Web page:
Genericity in Natural Language

E. Graham Katz and Roberto Zamparelli

  • Area: LaLo
  • Level: I
  • Week: 2
  • Time: 17:00 – 18:30
  • Room: C2.06


The phenomenon of genericity is pervasive in natural language, and it has been addressed by a huge body of literature in natural language semantics, starting from the seminal work of (Lawler, 1973) and (Carlson, 1977) and continuing to the present.
The goal of the course proposed here is to offer a historical review of the main approaches to nominal and sentential genericity, but also cover some recent developments, in particular the relation between kinds and psychological concepts, the more recent implementations of genericity within in the syntax/semantics interface, and the possibility to build theoretical, probability-based analysis of this phenomenon, but also computational distributional models of genericity, with the aim of accounting for human intuitions about the truth or falsity of these expressions.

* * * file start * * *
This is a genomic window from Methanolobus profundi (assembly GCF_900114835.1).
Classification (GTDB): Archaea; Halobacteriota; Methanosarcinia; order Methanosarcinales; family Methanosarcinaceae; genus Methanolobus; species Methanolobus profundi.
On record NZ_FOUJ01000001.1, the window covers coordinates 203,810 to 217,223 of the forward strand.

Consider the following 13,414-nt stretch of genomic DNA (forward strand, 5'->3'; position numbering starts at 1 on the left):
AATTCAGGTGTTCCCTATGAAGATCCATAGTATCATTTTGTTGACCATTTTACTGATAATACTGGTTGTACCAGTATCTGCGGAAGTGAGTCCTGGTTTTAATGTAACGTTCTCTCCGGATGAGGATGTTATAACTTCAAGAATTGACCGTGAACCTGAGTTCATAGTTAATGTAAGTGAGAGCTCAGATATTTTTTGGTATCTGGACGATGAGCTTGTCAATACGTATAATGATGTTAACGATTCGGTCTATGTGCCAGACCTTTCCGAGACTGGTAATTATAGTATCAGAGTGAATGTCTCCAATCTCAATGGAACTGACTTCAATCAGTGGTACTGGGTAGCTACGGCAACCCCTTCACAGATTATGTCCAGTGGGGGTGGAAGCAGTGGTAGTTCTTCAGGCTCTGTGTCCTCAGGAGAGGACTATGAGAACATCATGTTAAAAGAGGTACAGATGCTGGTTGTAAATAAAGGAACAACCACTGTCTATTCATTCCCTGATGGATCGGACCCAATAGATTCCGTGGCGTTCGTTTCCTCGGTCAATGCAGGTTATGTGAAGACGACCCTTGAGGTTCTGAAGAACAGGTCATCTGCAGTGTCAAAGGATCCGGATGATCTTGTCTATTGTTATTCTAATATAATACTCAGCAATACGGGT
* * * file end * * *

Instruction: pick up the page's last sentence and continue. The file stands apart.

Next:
Additional References

  • Carlson, G. (1977). Reference to Kinds in English. PhD thesis, University of Massachusetts at Amherst.
  • Lawler, J. (1973). Studies in English Generics. University of Michigan Papers in Linguistics,

Notes (updates as the course progresses)